Is Obesity Caused By Calorie Underestimation? A Psychophysical Model of Fast–Food Meal Size Estimation
Chandon, Pierre and Brian Wansink (2007). Is Obesity Caused by Calorie Underestimation? A Psychophysical Model of Fast–Food Meal Size Estimation. Journal of Marketing Research, 44:1, 84–99. Reprinted with permission from Journal of Marketing Research, published by the American Marketing Association. Chandon and Wansink, 44:1, 84–89.
Calorie underestimation is often alleged to contribute to obesity, but is obesity really caused by the underestimation of the number of calories contained in large fast–food meals? We propose a psychophysical model of meal size estimation, hypothesizing that estimation biases are caused by the size of a meal, regardless of the body mass of the person doing the estimation. We asked 55 students to estimate the size of 8 different fast–food meals in calories and found that both low–BMI and high–BMI people underestimated calories consistently.
In a second study, 156 students chose the size of a sandwich, portion of fries, and soft drink they preferred and were asked to estimate the number of calories contained in the meal they had created. The students were divided into 3 groups: one informed of the biasing effect of meal size but asked to estimate the total caloric content of the meal, one that was identical to Study 1, and one in which participants were asked to estimate the caloric content of each component of their preferred meal. We found that students with a high BMI choose larger meals than those with low BMI's and that as a result, high–BMI students are more prone to underestimation. However, after controlling for the size of the meal, the estimations of both groups were identical.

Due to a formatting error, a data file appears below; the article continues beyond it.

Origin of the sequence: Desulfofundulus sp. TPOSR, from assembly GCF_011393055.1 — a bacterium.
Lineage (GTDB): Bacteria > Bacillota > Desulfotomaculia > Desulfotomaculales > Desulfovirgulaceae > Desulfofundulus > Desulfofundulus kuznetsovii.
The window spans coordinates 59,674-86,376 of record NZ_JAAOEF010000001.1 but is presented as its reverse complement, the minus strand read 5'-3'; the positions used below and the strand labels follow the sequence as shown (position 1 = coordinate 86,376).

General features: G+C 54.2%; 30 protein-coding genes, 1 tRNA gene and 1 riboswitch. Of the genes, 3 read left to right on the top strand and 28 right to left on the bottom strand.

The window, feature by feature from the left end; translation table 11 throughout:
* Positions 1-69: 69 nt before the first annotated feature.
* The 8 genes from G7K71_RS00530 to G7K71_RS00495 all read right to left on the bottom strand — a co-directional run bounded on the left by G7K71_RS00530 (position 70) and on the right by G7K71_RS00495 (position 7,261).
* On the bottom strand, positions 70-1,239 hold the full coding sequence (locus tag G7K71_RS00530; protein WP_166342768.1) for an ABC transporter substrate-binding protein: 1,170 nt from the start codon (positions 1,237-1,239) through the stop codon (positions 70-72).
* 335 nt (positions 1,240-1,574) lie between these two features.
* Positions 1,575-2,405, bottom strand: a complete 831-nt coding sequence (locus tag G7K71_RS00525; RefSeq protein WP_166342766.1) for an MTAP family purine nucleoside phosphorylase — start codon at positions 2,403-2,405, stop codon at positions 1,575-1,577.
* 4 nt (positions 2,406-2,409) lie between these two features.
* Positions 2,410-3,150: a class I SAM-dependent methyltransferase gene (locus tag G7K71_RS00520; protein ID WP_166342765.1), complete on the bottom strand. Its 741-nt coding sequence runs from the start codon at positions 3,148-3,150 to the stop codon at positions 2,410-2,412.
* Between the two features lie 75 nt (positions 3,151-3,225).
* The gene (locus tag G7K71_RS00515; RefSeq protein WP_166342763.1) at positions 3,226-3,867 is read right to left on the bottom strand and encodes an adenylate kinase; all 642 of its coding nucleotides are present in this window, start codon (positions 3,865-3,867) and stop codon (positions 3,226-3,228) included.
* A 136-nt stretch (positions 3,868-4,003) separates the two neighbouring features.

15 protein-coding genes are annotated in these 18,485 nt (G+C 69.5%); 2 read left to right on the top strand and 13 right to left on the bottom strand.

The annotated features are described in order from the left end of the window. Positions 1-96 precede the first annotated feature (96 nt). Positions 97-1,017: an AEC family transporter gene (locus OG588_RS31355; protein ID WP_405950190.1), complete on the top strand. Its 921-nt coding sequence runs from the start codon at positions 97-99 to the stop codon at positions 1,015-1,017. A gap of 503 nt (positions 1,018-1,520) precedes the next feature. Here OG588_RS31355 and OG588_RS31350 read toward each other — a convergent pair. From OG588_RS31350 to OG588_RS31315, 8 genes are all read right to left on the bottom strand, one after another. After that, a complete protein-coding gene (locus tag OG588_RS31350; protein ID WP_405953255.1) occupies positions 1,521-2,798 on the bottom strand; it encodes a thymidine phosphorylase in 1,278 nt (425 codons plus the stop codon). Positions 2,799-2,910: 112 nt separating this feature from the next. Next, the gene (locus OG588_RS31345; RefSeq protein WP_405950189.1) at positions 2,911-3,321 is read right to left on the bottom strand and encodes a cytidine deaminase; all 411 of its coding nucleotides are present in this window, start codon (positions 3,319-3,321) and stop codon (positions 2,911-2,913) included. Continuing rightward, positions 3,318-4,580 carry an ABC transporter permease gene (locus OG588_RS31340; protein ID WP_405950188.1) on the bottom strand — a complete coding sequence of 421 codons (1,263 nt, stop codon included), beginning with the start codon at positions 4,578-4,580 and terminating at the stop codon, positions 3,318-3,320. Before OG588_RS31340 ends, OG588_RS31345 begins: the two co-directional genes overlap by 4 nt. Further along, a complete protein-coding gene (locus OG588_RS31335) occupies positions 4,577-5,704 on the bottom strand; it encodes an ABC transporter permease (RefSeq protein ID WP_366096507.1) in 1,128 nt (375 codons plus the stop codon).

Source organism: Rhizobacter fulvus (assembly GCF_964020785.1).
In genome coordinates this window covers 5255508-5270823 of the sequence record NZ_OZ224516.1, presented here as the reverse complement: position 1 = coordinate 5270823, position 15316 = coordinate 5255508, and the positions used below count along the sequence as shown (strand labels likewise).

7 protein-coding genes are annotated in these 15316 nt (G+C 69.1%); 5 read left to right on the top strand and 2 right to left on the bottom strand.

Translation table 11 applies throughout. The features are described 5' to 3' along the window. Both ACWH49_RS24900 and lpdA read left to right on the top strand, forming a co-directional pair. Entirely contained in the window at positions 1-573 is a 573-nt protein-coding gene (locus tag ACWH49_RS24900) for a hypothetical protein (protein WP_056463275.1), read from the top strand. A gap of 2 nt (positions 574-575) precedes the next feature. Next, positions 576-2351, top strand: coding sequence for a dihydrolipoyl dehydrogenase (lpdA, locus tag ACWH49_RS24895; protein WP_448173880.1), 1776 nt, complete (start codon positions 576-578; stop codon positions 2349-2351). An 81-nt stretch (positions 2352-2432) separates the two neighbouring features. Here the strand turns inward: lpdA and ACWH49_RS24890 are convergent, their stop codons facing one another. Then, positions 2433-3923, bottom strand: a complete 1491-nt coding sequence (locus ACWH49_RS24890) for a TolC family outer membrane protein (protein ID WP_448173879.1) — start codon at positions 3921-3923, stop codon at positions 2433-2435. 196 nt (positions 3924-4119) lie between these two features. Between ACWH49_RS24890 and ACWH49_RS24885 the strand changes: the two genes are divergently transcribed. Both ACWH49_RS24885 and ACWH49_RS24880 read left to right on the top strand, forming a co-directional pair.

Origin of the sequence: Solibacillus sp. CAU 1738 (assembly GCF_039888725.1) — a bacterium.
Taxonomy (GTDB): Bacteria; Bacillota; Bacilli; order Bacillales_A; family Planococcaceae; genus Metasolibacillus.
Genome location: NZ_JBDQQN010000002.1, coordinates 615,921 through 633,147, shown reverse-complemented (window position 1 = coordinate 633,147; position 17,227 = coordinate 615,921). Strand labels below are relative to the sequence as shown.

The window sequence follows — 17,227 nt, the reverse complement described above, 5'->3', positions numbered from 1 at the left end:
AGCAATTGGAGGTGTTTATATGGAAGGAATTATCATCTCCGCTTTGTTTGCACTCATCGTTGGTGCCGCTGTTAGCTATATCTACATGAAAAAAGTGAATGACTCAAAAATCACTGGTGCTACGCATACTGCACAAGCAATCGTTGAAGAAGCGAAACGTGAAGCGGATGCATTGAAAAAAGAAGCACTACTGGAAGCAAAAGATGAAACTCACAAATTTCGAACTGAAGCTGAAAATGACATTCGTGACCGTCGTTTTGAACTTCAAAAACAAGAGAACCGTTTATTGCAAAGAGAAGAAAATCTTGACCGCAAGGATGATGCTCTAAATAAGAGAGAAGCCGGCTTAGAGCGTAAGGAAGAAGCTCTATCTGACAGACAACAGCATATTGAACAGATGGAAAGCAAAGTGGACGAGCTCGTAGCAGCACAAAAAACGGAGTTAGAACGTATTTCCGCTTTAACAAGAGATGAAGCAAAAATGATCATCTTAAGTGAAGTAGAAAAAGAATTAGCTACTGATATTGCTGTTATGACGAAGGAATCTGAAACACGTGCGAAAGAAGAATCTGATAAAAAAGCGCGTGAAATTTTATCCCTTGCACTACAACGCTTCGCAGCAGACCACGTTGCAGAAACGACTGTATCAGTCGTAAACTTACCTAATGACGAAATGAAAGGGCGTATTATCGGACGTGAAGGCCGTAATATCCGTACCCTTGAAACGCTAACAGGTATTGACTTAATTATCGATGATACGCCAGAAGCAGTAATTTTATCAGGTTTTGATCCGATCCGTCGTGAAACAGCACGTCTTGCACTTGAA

In a follow–up study at 3 different fast–food restaurants, 147 customers were asked to estimate the number of calories in their meals. All participants underestimated the caloric content of their meal, but once again were more accurate in estimating the calories in smaller meals.
A fourth study was conducted on 405 dietetic professionals, who were asked to estimate the number of calories in 3 fast–food meals containing the same ingredients but of different sizes or to estimate the number of calories a low– or high–BMI person would guess. We found that dietitians are prone to psychophysical underestimation, but less so than consumers. Additionally, dietitians wrongly predict that high–BMI people will underestimate more than low–BMI people or themselves.
Based on these data, we conclude that biases in calorie estimation are caused by meal size, not body size, and that piecemeal estimations are more accurate than total meal estimations.